EXCLUSIVE: Everybody is trying to keep this secret. But I’ve learned that yesterday Disney canned Dana Precious, EVP of Worldwide Marketing for Marvel’s LA Studios (she had replaced Doug Finberg at the end of last summer); Jeffrey Stewart, VP of Worldwide Marketing (he’d been brought in by Dana); and Jodi Miller, Manager of Worldwide Marketing. That’s essentially Marvel’s entire marketing department. Marvel redundant jobs were on the line ever since Disney bought the publisher/studio in 2009. And the marketing department even more so this summer after Paramount released Thor and Captain America domestically and internationally, thus effectively ending that studio’s marketing and distribution of Marvel pictures. I’m told that on June 24th, Rob Steffens, who is Marvel Studios’ EVP Operations, met with all of the department at the Manhattan Beach offices in what was described as a “Disney Rules of the Road” meeting. He told staff that there would be no house-cleaning by the mouse, period, so they were not to fear for their jobs and flee en masse. So much for that promise.
The official line on why Marvel’s marketing team was let go is that Disney will be taking over that function and handling the releases of The Avengers and future Marvel movies themselves. In fact I’ve learned that Marvel will bring in someone in a “project management role”. But Kevin Feige’s continued supervision of all things Marvel should resolve any doubts by fanboys that Disney will screw around or screw up the comic book films. Insiders tell me that Precious and her team were not well-loved by Marvel bigwig Feige and other top execs at Marvel or by Disney and Paramount. (Some of the comments I heard today included: “Not up to or have the skill set to release this brand properly”… “Their job was to keep track of the people doing the real work”… “Paper pushers”… “Would it have killed them to return an email?”… “Disney doesn’t need someone to cut its trailers”…)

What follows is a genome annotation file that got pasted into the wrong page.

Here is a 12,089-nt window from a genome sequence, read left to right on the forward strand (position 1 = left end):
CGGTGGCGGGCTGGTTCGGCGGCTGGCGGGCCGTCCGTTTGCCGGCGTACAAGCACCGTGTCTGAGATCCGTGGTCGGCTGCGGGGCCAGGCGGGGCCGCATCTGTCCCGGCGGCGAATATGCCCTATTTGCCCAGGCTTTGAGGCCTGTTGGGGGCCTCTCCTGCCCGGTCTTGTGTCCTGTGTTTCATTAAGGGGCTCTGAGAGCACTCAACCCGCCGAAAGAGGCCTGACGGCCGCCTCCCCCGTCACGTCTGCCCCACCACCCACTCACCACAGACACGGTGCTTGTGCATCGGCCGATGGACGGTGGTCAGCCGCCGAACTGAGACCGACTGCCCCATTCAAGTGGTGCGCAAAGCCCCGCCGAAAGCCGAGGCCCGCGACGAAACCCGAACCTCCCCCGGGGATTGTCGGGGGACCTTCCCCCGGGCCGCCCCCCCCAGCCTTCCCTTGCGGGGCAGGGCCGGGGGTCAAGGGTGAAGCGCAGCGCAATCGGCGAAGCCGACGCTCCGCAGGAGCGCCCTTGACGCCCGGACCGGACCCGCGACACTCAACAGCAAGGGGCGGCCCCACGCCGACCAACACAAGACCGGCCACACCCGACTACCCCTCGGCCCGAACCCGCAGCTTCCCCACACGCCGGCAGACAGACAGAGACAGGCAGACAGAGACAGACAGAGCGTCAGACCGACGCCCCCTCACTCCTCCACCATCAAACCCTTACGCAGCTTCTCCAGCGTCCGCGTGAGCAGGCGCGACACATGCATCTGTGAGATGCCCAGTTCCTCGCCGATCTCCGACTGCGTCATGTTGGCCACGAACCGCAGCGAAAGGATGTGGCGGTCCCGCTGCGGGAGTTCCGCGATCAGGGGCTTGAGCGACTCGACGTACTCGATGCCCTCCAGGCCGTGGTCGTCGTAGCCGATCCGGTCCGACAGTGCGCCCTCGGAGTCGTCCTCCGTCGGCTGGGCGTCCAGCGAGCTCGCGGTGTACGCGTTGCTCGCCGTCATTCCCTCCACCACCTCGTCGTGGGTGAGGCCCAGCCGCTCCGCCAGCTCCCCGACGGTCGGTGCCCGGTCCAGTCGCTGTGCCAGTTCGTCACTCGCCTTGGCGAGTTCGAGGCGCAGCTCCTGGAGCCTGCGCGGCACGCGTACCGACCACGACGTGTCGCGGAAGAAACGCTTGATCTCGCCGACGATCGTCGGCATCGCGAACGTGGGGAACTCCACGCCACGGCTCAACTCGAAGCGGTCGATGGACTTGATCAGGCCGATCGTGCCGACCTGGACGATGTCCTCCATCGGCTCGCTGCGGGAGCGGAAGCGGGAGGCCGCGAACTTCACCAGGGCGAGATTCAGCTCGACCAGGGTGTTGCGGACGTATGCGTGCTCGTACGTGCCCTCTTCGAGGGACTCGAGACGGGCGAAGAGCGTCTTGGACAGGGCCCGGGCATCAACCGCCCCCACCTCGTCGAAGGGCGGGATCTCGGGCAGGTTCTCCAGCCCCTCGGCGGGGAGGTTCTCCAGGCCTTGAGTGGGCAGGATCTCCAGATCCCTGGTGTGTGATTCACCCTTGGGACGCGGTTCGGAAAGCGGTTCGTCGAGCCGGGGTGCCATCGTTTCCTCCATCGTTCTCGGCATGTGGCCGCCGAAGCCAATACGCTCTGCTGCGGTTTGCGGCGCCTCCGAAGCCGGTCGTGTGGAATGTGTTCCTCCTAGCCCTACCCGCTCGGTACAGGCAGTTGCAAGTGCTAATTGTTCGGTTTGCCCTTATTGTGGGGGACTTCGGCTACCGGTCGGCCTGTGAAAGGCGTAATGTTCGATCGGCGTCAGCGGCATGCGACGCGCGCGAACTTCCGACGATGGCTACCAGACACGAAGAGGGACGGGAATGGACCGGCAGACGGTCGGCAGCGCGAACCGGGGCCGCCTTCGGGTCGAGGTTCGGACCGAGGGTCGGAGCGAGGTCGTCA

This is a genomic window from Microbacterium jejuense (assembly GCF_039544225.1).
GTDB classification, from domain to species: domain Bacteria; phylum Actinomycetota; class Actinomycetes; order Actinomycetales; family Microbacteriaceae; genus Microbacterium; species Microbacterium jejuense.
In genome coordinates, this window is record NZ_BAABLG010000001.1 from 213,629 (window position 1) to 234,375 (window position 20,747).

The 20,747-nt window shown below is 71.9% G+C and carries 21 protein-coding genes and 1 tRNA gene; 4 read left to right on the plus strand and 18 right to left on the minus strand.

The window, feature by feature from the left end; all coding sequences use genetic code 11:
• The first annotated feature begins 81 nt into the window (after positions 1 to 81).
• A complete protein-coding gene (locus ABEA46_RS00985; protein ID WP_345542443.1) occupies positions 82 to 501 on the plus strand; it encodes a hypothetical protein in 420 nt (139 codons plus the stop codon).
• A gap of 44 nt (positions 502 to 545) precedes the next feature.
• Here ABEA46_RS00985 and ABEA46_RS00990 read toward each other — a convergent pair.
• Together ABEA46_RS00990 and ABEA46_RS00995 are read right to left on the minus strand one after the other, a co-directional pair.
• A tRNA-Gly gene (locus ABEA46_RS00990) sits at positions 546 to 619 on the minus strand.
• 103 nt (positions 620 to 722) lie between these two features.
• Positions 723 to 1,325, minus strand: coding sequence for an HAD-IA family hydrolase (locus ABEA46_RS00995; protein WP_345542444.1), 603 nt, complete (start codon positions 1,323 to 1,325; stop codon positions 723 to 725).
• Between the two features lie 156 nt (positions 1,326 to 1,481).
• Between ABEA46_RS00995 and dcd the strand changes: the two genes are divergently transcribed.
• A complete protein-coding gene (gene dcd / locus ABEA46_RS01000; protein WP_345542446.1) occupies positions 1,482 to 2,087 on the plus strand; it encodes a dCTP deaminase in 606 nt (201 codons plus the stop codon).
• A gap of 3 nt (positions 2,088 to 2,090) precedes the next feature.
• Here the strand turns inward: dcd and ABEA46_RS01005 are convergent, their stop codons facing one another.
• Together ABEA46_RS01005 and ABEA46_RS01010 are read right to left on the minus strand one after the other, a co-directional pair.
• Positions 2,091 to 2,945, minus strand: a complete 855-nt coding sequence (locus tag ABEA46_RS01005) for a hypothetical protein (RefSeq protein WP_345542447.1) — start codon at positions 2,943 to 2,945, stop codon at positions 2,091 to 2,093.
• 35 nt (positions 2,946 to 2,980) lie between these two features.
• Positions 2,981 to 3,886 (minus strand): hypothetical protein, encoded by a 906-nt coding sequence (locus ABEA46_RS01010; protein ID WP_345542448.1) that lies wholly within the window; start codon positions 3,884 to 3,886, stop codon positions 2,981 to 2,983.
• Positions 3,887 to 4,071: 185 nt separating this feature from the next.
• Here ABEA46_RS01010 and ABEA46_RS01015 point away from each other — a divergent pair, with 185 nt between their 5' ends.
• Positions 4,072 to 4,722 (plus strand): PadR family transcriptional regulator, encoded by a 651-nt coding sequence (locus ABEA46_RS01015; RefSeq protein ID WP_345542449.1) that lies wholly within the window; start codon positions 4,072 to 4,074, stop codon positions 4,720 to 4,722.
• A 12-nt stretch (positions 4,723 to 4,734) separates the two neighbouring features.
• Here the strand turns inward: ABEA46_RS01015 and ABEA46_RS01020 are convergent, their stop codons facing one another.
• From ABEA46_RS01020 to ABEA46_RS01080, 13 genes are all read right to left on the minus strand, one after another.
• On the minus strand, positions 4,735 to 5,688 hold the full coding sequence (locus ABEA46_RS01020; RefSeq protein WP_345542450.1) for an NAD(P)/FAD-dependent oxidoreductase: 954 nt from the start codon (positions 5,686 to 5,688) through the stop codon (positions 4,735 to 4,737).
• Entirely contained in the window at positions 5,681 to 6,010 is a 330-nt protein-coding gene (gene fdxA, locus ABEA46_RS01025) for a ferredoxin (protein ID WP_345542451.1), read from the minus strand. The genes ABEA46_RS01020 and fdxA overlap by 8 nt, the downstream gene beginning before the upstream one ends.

Now Marvel staffers wonder whether the firings were really to avoid duplicating efforts with Disney or just petty vindictiveness. If it’s the latter, then jobs are safe. But if it’s the former, then any jobs redundant in terms of Disney’s infrastructure aren’t. Trying to reassure the Marvel folks, one insider tells me today, “If you do your job and are smart and understand the business, you shouldn’t worry.”